Welsh hospitality vacancies show there is work available ‘if people are willing to do it’ says councillor
Gareth Williams, local democracy reporter
A councillor has said that vacancies in hospitality show that there is work available in north-west and west of Wales “as long as people are willing to do it”.
John Brynmor Hughes, the councillor for Llanengan, was responding to a Gwynedd council report that showed rising unemployment due to Covid-19 and Brexit.
But in a meeting of Gwynedd Council’s Audit Committee today, the pub owner said that jobs were out there in areas popular with tourists.
“There is work here in Pen Llyn but people don’t want to do it, hospitality is one of the biggest employers locally and is desperate for workers,” he said.
“I think people have got used to not working and plenty of time at home and have enjoyed themselves, leading to the problem now that the hospitality sector, especially here but also further afield such as Aberystwyth and Newquay, they are all looking for staff.
“The work isn’t the problem as long as people are willing to do it.”
Figures suggest more than one in 10 UK hospitality workers have left the industry in the last year, with factors said to include not only Covid-19 but also Brexit.
The authority’s Corporate Risk Register considers those likely to pose challenges to the council and the people of Gwynedd, based on its own matrix.
Found to be among the highest risks was that of unemployment rising sharply due to the lingering effects of Covid-19.
The report noted that mitigation measures available to the authority itself include working with Grŵp Llandrillo Menai and the third sector to provide support to support local businesses and employers to employ young people for a period of six months and develop their work skills.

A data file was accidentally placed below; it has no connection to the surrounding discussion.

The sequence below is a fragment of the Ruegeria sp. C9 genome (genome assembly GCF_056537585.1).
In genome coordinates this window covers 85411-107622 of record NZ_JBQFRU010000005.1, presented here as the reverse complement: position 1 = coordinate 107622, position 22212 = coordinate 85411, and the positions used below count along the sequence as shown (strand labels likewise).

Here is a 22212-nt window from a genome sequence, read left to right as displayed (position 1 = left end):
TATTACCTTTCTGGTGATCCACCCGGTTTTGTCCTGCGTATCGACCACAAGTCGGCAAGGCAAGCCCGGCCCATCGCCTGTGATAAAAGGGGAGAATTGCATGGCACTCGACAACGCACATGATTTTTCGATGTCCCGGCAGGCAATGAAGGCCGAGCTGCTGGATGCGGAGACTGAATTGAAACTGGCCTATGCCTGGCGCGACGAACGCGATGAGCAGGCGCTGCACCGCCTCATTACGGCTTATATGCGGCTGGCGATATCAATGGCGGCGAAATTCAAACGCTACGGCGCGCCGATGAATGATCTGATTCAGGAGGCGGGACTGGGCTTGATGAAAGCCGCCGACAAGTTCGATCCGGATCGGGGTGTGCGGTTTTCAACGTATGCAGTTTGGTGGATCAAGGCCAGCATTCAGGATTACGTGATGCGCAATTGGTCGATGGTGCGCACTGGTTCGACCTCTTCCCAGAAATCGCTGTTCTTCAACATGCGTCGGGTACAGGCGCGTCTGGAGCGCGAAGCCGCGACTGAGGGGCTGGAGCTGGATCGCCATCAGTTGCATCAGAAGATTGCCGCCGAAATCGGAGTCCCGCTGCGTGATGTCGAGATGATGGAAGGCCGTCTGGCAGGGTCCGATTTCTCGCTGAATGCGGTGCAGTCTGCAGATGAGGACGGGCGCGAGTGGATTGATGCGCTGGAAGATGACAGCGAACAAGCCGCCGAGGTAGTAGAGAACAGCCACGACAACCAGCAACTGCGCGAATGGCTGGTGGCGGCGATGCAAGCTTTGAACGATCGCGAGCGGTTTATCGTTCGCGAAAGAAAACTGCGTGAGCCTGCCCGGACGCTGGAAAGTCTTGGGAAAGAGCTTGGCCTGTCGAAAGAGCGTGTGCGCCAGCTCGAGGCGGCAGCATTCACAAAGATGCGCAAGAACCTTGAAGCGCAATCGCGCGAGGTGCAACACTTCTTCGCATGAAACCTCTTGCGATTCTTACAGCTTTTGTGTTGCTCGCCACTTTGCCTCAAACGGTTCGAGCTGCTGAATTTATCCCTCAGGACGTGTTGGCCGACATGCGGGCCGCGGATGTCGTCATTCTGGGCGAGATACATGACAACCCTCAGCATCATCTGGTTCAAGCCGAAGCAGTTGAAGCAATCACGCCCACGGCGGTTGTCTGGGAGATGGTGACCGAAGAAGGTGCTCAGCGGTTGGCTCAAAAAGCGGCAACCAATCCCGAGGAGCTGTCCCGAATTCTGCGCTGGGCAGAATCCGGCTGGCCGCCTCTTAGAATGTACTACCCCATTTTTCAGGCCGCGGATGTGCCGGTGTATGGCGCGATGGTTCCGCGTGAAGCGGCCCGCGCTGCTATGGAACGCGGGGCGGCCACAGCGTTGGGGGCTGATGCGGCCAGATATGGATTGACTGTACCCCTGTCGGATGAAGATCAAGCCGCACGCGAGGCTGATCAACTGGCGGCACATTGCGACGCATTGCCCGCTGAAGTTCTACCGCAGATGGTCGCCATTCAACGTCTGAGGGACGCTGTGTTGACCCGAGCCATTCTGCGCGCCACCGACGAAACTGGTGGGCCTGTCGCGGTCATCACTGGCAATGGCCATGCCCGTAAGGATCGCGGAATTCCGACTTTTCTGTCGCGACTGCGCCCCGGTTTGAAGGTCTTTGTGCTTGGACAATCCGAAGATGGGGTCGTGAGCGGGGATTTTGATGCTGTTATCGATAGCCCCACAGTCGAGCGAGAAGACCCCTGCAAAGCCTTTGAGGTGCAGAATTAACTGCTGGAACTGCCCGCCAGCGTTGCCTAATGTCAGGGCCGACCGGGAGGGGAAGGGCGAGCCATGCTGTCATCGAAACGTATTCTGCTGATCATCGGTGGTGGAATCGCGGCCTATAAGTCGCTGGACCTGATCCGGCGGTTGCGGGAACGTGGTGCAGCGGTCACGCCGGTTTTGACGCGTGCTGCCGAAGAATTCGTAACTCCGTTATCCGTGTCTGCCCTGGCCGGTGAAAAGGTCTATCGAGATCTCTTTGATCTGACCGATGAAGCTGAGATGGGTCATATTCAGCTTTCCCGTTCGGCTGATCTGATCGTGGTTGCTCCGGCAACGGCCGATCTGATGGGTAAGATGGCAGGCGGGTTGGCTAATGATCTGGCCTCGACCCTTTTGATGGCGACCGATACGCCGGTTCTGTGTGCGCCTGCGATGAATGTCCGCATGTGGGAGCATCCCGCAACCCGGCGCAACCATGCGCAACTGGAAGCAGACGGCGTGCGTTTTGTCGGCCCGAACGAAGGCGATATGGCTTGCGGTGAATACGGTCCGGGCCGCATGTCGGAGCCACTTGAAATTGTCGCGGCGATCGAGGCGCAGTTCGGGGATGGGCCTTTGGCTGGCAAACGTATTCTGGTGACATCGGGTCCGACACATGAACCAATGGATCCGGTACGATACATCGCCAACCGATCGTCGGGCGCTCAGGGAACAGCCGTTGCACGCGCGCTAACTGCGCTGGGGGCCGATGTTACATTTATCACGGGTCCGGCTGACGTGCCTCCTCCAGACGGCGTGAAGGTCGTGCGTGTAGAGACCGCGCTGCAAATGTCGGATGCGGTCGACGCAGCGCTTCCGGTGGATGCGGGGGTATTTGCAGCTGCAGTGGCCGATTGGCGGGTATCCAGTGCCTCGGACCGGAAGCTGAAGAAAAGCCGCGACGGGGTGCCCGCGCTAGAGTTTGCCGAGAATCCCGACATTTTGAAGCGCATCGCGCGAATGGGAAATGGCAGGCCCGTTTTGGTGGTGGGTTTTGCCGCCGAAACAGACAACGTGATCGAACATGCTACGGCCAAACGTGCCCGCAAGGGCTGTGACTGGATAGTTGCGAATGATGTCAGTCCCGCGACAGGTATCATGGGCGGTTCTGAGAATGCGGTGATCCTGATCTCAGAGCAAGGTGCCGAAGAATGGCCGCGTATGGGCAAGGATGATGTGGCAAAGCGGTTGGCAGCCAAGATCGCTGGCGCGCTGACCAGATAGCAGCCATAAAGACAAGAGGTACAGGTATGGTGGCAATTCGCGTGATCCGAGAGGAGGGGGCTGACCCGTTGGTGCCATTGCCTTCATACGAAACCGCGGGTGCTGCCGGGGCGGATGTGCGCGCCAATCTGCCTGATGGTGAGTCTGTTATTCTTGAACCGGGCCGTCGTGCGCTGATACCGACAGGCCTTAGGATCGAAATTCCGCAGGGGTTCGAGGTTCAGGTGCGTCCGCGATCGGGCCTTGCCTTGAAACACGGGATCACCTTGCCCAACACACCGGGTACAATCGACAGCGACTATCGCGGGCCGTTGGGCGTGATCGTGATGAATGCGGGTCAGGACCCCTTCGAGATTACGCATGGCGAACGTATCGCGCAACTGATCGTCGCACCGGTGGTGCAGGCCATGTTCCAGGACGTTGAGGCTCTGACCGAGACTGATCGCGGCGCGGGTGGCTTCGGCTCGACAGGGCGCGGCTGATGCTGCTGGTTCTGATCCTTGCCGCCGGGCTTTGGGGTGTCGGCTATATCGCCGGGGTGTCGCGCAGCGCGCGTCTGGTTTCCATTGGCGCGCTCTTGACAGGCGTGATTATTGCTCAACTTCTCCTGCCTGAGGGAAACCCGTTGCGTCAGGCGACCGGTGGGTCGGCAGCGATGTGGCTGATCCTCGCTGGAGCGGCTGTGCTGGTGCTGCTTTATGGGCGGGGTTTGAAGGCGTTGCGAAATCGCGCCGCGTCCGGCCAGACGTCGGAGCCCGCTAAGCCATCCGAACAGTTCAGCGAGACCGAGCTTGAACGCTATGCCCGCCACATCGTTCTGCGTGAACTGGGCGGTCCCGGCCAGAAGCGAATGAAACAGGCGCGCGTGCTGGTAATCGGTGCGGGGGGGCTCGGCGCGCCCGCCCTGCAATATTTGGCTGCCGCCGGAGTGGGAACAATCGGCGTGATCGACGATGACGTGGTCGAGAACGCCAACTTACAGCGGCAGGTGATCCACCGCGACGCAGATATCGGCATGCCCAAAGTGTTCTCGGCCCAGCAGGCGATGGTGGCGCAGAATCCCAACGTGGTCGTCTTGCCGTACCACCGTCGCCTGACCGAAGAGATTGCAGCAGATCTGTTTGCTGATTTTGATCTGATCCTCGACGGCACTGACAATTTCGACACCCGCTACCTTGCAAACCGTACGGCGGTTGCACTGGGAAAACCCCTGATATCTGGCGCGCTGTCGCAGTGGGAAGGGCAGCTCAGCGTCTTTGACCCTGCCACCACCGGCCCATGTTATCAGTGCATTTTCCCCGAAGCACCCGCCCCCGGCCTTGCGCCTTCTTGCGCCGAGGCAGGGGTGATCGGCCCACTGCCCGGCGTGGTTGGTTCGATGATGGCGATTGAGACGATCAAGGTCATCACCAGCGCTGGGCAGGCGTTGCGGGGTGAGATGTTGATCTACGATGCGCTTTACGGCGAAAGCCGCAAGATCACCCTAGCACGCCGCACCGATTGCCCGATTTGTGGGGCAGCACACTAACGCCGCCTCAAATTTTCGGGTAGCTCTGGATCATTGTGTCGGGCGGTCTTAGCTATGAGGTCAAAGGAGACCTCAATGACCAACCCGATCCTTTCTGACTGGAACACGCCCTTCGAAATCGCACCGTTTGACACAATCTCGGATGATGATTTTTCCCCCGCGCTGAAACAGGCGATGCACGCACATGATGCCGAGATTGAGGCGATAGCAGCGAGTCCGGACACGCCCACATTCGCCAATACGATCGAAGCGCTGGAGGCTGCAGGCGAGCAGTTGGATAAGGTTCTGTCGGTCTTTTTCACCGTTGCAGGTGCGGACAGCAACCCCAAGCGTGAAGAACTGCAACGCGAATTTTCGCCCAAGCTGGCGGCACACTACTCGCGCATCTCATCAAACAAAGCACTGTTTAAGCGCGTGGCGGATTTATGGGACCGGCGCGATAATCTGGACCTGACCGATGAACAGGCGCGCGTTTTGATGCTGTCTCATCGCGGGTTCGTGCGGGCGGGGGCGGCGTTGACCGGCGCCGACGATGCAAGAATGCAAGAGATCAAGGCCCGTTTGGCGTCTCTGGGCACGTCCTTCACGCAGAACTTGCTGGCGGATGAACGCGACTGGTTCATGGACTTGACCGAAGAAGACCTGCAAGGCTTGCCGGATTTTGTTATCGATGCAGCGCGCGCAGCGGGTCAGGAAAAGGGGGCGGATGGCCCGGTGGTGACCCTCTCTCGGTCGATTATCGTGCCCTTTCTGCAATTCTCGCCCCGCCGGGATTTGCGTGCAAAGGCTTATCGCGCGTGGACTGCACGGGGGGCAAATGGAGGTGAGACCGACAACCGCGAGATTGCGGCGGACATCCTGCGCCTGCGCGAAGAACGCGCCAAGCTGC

It was said that a taskforce will also consider if there are further steps Gwynedd Council and its partners can take to support businesses and employers to offer work and employment experiences.
On the need to secure better paying employment opportunities in Gwynedd, after noting that the people of Gwynedd were not benefitting to the extent that they should from tourism, the approved report stated: “Low wages continue to be a problem in Gwynedd, particularly in the Meirionydd area. An opportunity to respond by continuing to work together to create the right conditions to develop high value jobs within Gwynedd.
“We will have agreed a programme to create more higher value jobs in Gwynedd taking into account the impact of COVID and Brexit on employers.
“The programme will focus on promoting skills and careers in the Science, Technology, Electronics and Mathematics Area and on safeguarding and creating new jobs for the future at Trawsfynydd site, Llanbedr airfield site, within the medical, engineering, digital and creative industries sectors.”
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